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Valuing the gifts of those with special needs

In 26 years of providing high-quality health care to patients with special needs, Stephen Sulkes M.D. also has promoted acceptance and inclusion of those with developmental disabilities in his practice, colleagues say.

  Sulkes is director of the Strong Center for Developmental Disabilities at Golisano Children’s Hospital at the University of Rochester. He has held that position since 2008.

  The developmental disabilities center is part of the medical center’s Division of Neurodevelopmental and Behavioral Pediatrics, one of 67 centers in the country designated as a university center for excellence in developmental disabilities, officials say.

  "The reward in this part of health care is helping people make the most of what they have," Sulkes says. "That is helping people to stay involved in the things they want to do and not be held back by the challenges they face."

  The Strong Center for Developmental Disabilities advocates for people of all ages who have developmental disabilities, and it educates the medical center’s staff and others about special needs, officials said.

  "Dr. Sulkes has demonstrated extraordinary work to expand access and improve health care services for people with developmental disabilities and to change attitudes and raise awareness as to the gifts and talents of people with developmental disabilities," says Ann Costello, director of the B. Thomas Golisano Foundation.

  In October, Sulkes received the Golisano Foundation Leadership Award for Exemplary Health Care Services to Individuals with Developmental Disabilities.

  "He values and recognizes those with developmental disabilities as people who can contribute and be a vital part of the community. With his example and leadership, we are hopeful that many more will follow in Steve’s footsteps," Costello says.

  Sulkes, an advocate for more than 20,000 people with special needs-including 6,000 children-has helped establish an experienced and compassionate network of care for a population often underserved, officials say.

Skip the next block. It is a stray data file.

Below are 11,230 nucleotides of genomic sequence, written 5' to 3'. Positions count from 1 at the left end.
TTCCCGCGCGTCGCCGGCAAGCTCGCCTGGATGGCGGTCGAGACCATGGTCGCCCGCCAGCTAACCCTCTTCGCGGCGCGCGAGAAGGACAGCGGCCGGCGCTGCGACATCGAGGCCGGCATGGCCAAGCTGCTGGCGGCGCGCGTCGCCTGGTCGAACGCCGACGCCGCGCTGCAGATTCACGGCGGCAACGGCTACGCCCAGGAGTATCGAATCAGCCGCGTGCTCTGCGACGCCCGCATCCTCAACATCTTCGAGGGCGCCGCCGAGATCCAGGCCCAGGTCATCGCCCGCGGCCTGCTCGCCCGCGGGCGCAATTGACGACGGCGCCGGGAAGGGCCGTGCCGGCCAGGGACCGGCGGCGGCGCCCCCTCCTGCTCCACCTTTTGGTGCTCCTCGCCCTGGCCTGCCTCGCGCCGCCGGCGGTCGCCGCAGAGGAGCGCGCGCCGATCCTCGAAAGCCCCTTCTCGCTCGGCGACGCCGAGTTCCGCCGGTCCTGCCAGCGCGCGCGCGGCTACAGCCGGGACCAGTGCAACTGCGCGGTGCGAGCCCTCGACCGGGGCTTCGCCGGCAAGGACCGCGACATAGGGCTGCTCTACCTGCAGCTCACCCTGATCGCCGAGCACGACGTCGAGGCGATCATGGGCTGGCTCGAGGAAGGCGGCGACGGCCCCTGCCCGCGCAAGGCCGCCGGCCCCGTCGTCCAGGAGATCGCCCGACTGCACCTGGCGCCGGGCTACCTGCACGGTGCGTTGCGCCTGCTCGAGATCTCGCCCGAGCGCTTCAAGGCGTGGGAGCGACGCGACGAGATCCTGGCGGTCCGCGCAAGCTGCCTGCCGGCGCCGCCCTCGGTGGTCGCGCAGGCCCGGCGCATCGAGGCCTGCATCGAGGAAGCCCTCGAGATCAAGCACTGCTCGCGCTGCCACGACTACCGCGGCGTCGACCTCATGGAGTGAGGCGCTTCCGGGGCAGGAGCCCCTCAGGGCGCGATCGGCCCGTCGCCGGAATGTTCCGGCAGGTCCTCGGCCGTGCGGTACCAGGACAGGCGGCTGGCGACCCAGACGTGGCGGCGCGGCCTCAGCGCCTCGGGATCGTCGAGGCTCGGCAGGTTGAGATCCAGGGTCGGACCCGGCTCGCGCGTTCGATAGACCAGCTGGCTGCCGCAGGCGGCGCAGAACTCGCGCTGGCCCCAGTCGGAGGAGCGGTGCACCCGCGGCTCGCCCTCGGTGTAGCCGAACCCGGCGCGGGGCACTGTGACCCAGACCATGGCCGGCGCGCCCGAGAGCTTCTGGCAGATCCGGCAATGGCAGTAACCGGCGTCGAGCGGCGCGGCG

"In addition to leading, Sulkes sees value in the power of collaboration," says Kathleen Parrinello, chief operating officer at Strong Memorial Hospital and an associate vice president at the University of Rochester Medical Center. "He has developed new projects in collaboration with community organizations aimed at helping people with special needs succeed in different settings."

  Working with the Golisano Foundation, Sulkes helped develop partnerships that address the needs of those with developmental disabilities from early childhood to young adulthood, Parrinello says.

  Sulkes and the foundation launched a health care screening program last fall for Special Olympians across Upstate New York, she says.

  "He is currently tackling the issue of helping people with special needs make the often difficult transition from pediatric to adult health services," Parrinello says.

  In another collaboration with the foundation, Sulkes is developing adult training materials for professionals who interact with those with special needs, she says.

  Sulkes earned his medical degree from Boston University. He did his residency training in Syracuse and his developmental pediatric fellowship at Boston Children’s Hospital before coming to Rochester in 1983 to work at the Monroe Developmental Center.

  He taught URMC residents how to work with people with special needs, then in 1984 joined the medical center’s department of pediatrics as a faculty member.

  Sulkes ran a state-funded fellowship for nine years until URMC was granted federal funding in 1995 to institute the Leadership Education in Neurodevelopmental Disabilities Program. The program allows graduate and post-graduate students across 13 disciplines to organize care for those with special needs.                                

3/18/11 (c) 2011 Rochester Business Journal. To obtain permission to reprint this article, call 585-546-8303 or e-mail [email protected].

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